Wednesday, March 27, 2013

Urban Institute Releases Promise Neighborhoods Data Guidance

Last month, the Urban Institute, a non-partisan organization that conducts research and program evaluation related to national fiscal and social issues, published a guidance document to assist Promise Neighborhoods and other place-based neighborhood revitalization efforts in planning for the collection of data, use of data to drive program improvement, and demonstration of results. The document includes a wealth of information about best practices in areas ranging from developing data systems to designing community surveys, as well as a number of practical tools, including sample questionnaire items, consent forms, and data sharing agreements.

Entitled "Measuring Performance: A Guidance Document for Promise Neighborhoods on Collecting Data and Reporting Results," the document, which was prepared for the U.S. Department of Education, provides detailed information about how communities with federal Promise Neighborhoods Implementation grants can help ensure they are collecting the data necessary to complete reporting on the indicators (such as graduation rate, and the number and percent of children birth to kindergarten entry who have a place other than an emergency room where they regularly go for medical care and advice) required through the Government Performance and Results Act (GPRA). The document also includes suggestions around and tools and templates for collecting and using data to assess progress that are more broadly applicable to communities using a Promise Neighborhoods or similar type of place-based approach. The guidance draws on the Urban Institute's experience working on data issues with the first five communities to receive Promise Neighborhoods Implementation Grants as well as their knowledge of best practices for data collection and reporting from their involvement with other initiatives.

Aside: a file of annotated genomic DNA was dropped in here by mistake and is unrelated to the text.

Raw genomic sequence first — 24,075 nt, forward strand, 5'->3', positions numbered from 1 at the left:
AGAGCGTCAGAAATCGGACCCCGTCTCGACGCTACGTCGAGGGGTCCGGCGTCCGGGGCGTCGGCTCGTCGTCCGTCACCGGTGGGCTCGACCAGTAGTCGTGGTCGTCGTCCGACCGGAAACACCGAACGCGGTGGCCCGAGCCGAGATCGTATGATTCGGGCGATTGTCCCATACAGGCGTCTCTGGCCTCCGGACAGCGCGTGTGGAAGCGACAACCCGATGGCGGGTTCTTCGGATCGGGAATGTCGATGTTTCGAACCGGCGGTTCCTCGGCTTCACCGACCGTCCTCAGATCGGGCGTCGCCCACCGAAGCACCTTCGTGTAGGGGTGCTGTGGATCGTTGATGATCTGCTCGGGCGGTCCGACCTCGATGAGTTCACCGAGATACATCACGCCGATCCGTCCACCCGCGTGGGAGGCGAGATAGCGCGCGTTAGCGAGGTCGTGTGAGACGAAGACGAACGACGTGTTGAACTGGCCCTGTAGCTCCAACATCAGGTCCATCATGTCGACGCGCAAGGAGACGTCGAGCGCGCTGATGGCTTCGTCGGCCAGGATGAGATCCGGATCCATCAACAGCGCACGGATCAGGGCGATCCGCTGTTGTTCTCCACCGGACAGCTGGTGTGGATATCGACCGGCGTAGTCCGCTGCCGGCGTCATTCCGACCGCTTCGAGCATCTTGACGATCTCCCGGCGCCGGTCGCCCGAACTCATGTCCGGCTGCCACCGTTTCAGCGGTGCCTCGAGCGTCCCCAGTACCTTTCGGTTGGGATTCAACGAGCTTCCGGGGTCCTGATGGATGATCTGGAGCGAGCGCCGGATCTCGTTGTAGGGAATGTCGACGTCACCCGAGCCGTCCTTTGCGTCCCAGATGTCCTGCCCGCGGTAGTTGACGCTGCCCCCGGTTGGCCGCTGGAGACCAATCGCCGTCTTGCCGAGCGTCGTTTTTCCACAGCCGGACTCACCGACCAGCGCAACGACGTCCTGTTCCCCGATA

While the document is quite extensive, the Urban Institute included a useful Executive Summary that outlines their "Top 10 Recommended Steps for Data Collection and Reporting," each of which is described in greater detail in the subsequent chapters:
  1. Recognize the need for multiple types and sources of data;
  2. Calculate baseline population counts and penetration rates;
  3. Develop the Promise Neighborhood data system strucutre;
  4. Collect and report the GPRA indicators;
  5. Set up a case management system collecting four types of data;
  6. Enroll children and families in a case management data system;
  7. Collect, store, and use identified individual-level data;
  8. Conduct a neighborhood survey every other year;
  9. Conduct a school climate survey every year;
  10. Compile summary school- and neighborhood-level data.
Though the document and its recommendations are primarily intended for communities with federal Promise Neighborhoods Implementation grants, any community that is concerned about achieving measurable improvements in health, academic, and economic outcomes for children will find much to help them plan their work or strengthen the approach an existing initiative.

For more information about this resource, please visit the Urban Institute's website here.

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